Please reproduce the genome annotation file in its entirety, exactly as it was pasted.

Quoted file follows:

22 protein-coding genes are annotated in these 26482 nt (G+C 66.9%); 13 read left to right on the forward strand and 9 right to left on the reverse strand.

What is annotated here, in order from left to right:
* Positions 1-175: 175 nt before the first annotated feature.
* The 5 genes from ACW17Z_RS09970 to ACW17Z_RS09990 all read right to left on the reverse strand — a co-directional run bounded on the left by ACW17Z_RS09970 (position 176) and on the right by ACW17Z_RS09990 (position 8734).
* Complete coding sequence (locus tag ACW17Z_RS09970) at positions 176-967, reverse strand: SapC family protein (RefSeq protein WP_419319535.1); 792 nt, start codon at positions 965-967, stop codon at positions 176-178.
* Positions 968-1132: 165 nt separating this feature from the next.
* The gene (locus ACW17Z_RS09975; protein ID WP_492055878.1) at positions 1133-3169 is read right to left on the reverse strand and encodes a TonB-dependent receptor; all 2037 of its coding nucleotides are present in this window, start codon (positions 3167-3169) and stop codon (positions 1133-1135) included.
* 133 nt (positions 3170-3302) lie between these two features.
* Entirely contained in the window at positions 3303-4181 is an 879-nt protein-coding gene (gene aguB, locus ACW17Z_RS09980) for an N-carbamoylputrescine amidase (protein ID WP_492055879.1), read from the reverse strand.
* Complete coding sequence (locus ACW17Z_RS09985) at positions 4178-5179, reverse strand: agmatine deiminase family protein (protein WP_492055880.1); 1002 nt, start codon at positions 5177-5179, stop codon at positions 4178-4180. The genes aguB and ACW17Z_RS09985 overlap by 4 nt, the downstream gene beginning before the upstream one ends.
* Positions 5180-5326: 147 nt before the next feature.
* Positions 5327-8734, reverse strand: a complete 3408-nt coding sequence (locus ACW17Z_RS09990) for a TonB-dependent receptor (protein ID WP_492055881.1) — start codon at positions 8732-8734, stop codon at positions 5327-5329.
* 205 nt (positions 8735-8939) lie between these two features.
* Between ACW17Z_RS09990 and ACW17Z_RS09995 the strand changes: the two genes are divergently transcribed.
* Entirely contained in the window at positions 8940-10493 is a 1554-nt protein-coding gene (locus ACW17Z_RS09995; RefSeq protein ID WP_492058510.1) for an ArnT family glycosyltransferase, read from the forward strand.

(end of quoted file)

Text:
22 protein-coding genes are annotated in these 26482 nt (G+C 66.9%); 13 read left to right on the forward strand and 9 right to left on the reverse strand.

What is annotated here, in order from left to right:
* Positions 1-175: 175 nt before the first annotated feature.
* The 5 genes from ACW17Z_RS09970 to ACW17Z_RS09990 all read right to left on the reverse strand — a co-directional run bounded on the left by ACW17Z_RS09970 (position 176) and on the right by ACW17Z_RS09990 (position 8734).
* Complete coding sequence (locus tag ACW17Z_RS09970) at positions 176-967, reverse strand: SapC family protein (RefSeq protein WP_419319535.1); 792 nt, start codon at positions 965-967, stop codon at positions 176-178.
* Positions 968-1132: 165 nt separating this feature from the next.
* The gene (locus ACW17Z_RS09975; protein ID WP_492055878.1) at positions 1133-3169 is read right to left on the reverse strand and encodes a TonB-dependent receptor; all 2037 of its coding nucleotides are present in this window, start codon (positions 3167-3169) and stop codon (positions 1133-1135) included.
* 133 nt (positions 3170-3302) lie between these two features.
* Entirely contained in the window at positions 3303-4181 is an 879-nt protein-coding gene (gene aguB, locus ACW17Z_RS09980) for an N-carbamoylputrescine amidase (protein ID WP_492055879.1), read from the reverse strand.
* Complete coding sequence (locus ACW17Z_RS09985) at positions 4178-5179, reverse strand: agmatine deiminase family protein (protein WP_492055880.1); 1002 nt, start codon at positions 5177-5179, stop codon at positions 4178-4180. The genes aguB and ACW17Z_RS09985 overlap by 4 nt, the downstream gene beginning before the upstream one ends.
* Positions 5180-5326: 147 nt before the next feature.
* Positions 5327-8734, reverse strand: a complete 3408-nt coding sequence (locus ACW17Z_RS09990) for a TonB-dependent receptor (protein ID WP_492055881.1) — start codon at positions 8732-8734, stop codon at positions 5327-5329.
* 205 nt (positions 8735-8939) lie between these two features.
* Between ACW17Z_RS09990 and ACW17Z_RS09995 the strand changes: the two genes are divergently transcribed.
* Entirely contained in the window at positions 8940-10493 is a 1554-nt protein-coding gene (locus ACW17Z_RS09995; RefSeq protein ID WP_492058510.1) for an ArnT family glycosyltransferase, read from the forward strand.